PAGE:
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Lexus LF-CC in Paris gives a loving look to the brand's future

If you want a glimpse inside the minds driving the Lexus L-Finesse design evolution, the LF-CC debut in Paris drops a number of clues.
Posted: October 9, 2012 - 7:44PM
Author: Don Bain

It is a gorgeous, if not entirely street ready, conceptual coupe whose main purpose is to make a dramatic statement. Based on the appearance created by the oversized spindle grille and massive air intakes characterizing the LF-CC’s front end, that statement is something to the effect it will suck up everything in its path.

It’s probably referring to its competition in Europe.

It follows the LF-LC premiere at NAIAS and in Geneva with its own world premiere during the Paris Motor Show. It is appropriate it should appear there. It hints that, at least in terms of design, Lexus is rapidly catching up with BMW and perhaps has already passed Mercedes-Benz – though such is not the case in a sales sense.

Part of that possibility results from an all-new drive train the brand says will make its way into production cars during 2014.

The LF-CC concept sports a highly efficient, 2.5-liter full-hybrid powertrain intended to combine the gripping performance of a sporty, D-segment coupe while lowering CO2 emissions and setting a benchmark of over 2 hp produced per gram of CO2 released.

This mixed metaphor hybrid powertrain utilizes a well-balanced 4-cylinder gasoline engine tied to a compact, high-output and water-cooled permanent magnet electric motor.

Then Lexus wired a generator, a high-performance battery and a power splitter into the system that, by means of planetary reduction gears, conducts a symphonic orchestration of power between the movements of the engine, electric motor and generator to calm the heart of the savage beast behind the wheel (speaking for myself, of course). Next they added a compact power control unit to allow the interaction of the system components at high speed – brilliant!

Inside, you get a glimpse into the design minds behind the brand’s Human Machine Interface approach to ergonomics. It hints at the evolution of luxury in the Lexus of the future and represents a further development of the company's design philosophy.

The dashboard has an upper Display Zone with a split-screen display located for easy at-a-glance viewing, plus a lower, Operation Zone where one finds the unique shift lever and innovative touch tracer display for additional controls.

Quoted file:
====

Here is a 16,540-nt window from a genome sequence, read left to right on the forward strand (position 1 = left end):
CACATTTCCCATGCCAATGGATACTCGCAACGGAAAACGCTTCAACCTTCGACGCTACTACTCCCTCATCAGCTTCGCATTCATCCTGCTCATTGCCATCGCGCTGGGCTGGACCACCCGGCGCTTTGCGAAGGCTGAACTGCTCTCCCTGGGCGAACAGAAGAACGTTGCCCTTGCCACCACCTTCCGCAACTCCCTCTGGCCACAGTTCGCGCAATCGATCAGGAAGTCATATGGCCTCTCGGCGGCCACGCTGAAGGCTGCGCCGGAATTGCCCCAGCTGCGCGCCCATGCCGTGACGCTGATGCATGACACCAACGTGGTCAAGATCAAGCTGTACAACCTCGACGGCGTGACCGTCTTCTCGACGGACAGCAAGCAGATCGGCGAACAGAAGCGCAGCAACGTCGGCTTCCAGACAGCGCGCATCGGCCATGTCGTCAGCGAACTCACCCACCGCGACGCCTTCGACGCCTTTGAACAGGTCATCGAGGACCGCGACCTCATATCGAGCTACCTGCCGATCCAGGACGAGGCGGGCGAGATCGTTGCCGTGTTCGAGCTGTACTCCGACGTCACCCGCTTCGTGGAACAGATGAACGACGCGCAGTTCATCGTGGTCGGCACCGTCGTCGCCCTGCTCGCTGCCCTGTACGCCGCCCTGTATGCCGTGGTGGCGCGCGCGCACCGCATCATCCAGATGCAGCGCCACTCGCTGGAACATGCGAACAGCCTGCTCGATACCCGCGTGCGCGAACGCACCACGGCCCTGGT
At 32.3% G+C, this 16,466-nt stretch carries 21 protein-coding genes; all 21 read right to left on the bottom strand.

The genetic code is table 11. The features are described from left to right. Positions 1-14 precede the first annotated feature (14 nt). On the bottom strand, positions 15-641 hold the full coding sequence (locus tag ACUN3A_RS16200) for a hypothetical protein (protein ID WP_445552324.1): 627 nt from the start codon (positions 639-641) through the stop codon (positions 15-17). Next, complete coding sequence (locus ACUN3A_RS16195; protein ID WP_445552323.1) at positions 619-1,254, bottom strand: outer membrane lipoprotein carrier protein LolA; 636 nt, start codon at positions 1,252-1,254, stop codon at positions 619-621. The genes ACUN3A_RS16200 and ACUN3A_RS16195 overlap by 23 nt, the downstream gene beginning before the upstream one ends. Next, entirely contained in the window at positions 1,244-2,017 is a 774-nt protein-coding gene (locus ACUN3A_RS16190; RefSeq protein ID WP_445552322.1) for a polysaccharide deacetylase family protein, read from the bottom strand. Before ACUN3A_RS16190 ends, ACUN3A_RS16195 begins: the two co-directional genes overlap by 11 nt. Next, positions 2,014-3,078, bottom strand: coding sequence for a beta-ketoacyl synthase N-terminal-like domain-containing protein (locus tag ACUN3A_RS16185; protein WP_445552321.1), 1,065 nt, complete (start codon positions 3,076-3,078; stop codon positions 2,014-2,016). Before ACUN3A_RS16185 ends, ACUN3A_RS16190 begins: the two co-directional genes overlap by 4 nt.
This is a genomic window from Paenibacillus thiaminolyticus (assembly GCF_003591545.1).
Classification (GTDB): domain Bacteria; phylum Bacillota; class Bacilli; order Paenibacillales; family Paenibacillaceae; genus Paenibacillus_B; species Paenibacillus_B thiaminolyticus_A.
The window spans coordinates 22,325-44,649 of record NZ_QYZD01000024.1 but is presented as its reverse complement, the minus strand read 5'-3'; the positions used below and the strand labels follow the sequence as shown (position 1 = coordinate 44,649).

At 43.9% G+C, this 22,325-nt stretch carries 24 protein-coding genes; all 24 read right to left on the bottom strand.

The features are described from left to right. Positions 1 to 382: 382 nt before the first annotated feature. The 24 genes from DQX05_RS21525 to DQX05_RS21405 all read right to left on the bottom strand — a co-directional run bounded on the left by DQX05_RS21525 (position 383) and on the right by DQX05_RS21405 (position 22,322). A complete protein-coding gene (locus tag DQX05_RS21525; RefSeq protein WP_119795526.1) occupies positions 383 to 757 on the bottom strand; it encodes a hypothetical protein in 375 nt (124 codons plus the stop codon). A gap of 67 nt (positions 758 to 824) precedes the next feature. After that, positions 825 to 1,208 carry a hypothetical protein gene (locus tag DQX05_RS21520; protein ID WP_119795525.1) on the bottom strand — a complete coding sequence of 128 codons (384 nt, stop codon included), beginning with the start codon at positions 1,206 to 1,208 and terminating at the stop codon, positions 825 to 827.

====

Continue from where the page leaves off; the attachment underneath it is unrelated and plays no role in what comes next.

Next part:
The distinct division of zones is intended to create a fusion between an airy, open cabin and a sporty cockpit resulting in a snug, focused driver envelope. All functional driving components have been consolidated into the area around the driver, combining the latest ergonomics with the advanced Lexus HMI approach.

The driver is ensconced in a low, focused position with a sporty, wide grip steering wheel, optimal foot pedal placement and clearly visible instruments.

Coordinating with the outer color, the seats, door panels and instrument hood are trimmed in an elegant amber leather finish. Extensive use of metallic finishes and soft touch materials throughout, reminds occupants they are in a Lexus.

Exterior features include a sexy new pair of uncovered LED-projector headlamp threesomes, complimented by daytime running lights incorporated into the upper surface of the bumper.

Viewed in profile, the hood curves back to a steeply raked windshield, continuing over a roofline that peaks where the rear edge of the door meets the top.

The rear-wheel drive coupe has fenders less pronounced in the rear than the front, adding to vehicle weight on the drive wheels and maximizing traction.

Taking design tips from the LF-LC concept and the LFA supercar, an integrated airflow-regulating scoop directs wind from beneath the car over the rear wheel arch, again increasing downforce over the drive wheels and further improving traction.

In the rear, the bumper flows into the rear wheel arches enhancing the LF-CC's widened stance. Characteristic L-shaped lamps sport layered, protruding elements while the concave bumper and rear deck incorporate an airfoil, again assisting with traction. The upper stop lamp is cleverly integrated into the shark fin antenna.

With its Fluid Titanium exterior hue, a metallic finish with exceptionally high brilliance, one would only need a little extra electronics, a small town Main Street, a whacky professor and a driver named McFly to get back to the future and see where this L-Finesse progression will lead.

All we can say is we like where it’s leading.